Quote of the Day: A Good Death

 

“During these last months the King walked with death as if death were a companion, an acquaintance whom he recognized and did not fear. In the end death came as a friend, and after a happy day of sunshine and sport, and after “good night” to those who loved him best, he fell asleep as every man or woman who strives to fear God and nothing else in the world may hope to do.” — Winston Churchill, February 7, 1952, on the death of King George VI

I think many people hope that this sort of death awaits them, but I doubt it’s an entirely true account of the King’s experience. It’s lovely rhetoric that honors and elevates a respected man and emphasizes his fearlessness.

In contrast, Trump made a point of denigrating Abu Bakr al-Baghdadi by saying: “The thug who tried so hard to intimidate others spent his last moments in utter fear, in total panic and dread, terrified of the American forces bearing down on him.” Although the New York Times can’t seem to understand the rhetorical purpose of Trump’s comments, it seems clear that Trump is appealing to a human ideal of what constitutes a good death and describing Baghdadi’s as the opposite. I’m certainly not saying that Trump is Churchillian in his rhetorical ability, but I do think he understands the power of language to shape our perceptions and “the debate.”

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  1. KentForrester Moderator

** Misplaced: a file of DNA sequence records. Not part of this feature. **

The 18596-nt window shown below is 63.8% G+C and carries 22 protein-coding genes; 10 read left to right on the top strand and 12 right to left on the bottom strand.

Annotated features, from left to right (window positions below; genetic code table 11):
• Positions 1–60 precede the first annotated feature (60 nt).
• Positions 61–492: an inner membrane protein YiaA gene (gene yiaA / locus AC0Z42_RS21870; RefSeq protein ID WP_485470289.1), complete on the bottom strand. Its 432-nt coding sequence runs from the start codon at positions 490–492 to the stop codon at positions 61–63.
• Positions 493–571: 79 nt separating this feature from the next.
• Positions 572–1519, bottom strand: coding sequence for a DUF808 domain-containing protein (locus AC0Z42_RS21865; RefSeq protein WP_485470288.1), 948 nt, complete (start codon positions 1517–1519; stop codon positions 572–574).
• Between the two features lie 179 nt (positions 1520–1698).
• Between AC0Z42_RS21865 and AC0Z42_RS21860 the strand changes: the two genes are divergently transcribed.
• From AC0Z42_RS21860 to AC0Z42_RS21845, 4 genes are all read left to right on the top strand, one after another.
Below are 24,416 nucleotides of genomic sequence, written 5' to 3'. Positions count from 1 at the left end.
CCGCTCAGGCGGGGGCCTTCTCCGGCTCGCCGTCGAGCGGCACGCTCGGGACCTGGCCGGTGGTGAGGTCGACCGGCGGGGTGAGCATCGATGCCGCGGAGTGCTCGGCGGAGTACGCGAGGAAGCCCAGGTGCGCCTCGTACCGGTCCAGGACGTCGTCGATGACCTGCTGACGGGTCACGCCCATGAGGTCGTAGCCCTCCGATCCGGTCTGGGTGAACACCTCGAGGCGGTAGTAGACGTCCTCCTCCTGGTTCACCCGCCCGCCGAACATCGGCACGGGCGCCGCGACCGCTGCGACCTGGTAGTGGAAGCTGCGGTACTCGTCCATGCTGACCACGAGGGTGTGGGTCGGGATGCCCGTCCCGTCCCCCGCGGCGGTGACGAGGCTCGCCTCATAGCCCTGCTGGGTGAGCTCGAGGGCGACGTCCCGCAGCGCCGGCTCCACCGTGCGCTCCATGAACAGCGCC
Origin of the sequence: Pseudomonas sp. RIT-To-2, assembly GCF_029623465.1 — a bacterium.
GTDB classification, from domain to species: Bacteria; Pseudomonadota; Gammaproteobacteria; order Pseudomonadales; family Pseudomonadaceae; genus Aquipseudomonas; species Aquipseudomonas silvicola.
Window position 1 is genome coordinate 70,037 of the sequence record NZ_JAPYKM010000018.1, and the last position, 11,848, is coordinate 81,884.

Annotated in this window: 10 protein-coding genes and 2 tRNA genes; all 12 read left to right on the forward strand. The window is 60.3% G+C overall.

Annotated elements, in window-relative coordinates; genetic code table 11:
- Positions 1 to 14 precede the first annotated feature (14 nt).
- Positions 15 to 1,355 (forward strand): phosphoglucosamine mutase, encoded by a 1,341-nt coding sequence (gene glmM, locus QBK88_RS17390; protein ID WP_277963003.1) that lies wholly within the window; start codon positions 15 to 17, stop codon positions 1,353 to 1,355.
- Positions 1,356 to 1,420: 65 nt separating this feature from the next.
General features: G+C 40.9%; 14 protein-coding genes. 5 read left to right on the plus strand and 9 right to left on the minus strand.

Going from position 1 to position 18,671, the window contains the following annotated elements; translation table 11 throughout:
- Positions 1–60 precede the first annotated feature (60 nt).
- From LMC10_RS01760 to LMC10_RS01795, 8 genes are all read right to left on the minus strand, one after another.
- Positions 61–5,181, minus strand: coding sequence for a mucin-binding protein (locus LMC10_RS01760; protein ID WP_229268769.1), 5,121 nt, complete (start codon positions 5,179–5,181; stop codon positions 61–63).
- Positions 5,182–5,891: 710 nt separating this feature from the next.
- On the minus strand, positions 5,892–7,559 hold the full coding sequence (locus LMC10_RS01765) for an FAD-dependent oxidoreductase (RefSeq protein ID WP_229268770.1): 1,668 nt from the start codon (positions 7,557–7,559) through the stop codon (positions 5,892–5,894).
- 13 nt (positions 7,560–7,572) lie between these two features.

KentForrester
    @KentForrester

    Lilly, I love that quote.  Has there ever been a politician who was a better writer than Churchill?  I don’t think so.  In World War II, Churchill showed the power of words in his various speeches in Parliament.  His “Finest Hour“ speech is, in my mind, the best political speech ever written.

    When Trump described the ignominious end of Baghdadi, I think he was speaking not for us, but mainly to the ears of ISIS members, where a heroic death in battle, just the opposite of Baghdadi’s death, is a thing to be admired, a story to be passed down to children to inspire them.  Nothing inspiring about Baghdadi’s death, only cowardice and shame.

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  2. Arahant Member
    Arahant
    @Arahant

    Thank you , both. I had not thought much about these aspects of Trump’s announcement.

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  3. Lilly Blanch Coolidge
    Lilly Blanch
    @LillyB

    KentForrester (View Comment):

    Lilly, I love that quote. Has there ever been a politician who was a better writer than Churchill? I don’t think so. In World War II, Churchill showed the power of words in his various speeches in Parliament. His “Finest Hour“ speech is, in my mind, the best political speech ever written.

    When Trump described the ignominious end of Baghdadi, I think he was speaking not for us, but mainly to the ears of ISIS members, where a heroic death in battle, just the opposite of Baghdadi’s death, is a thing to be admired, a story to be passed down to children to inspire them. Nothing inspiring about Baghdadi’s death, only cowardice and shame.

    Before Baghdadi’s death, I wanted to post this quote in relation to my own mother’s passing. She was not fearless, especially having over 2 years to contemplate the inevitable. She didn’t like going very many places alone in life, and she really hated the idea of leaving all of us behind. But ultimately, she did fall asleep as King George VI after a day spent with her family by her side. Her desire to keep on living even as her body completely failed her was such a strong rebuke to those who advocate for assisted suicide. The fact of Baghdadi taking his own life and the lives of his children is a major factor that makes the method of his death worthy of condemnation.

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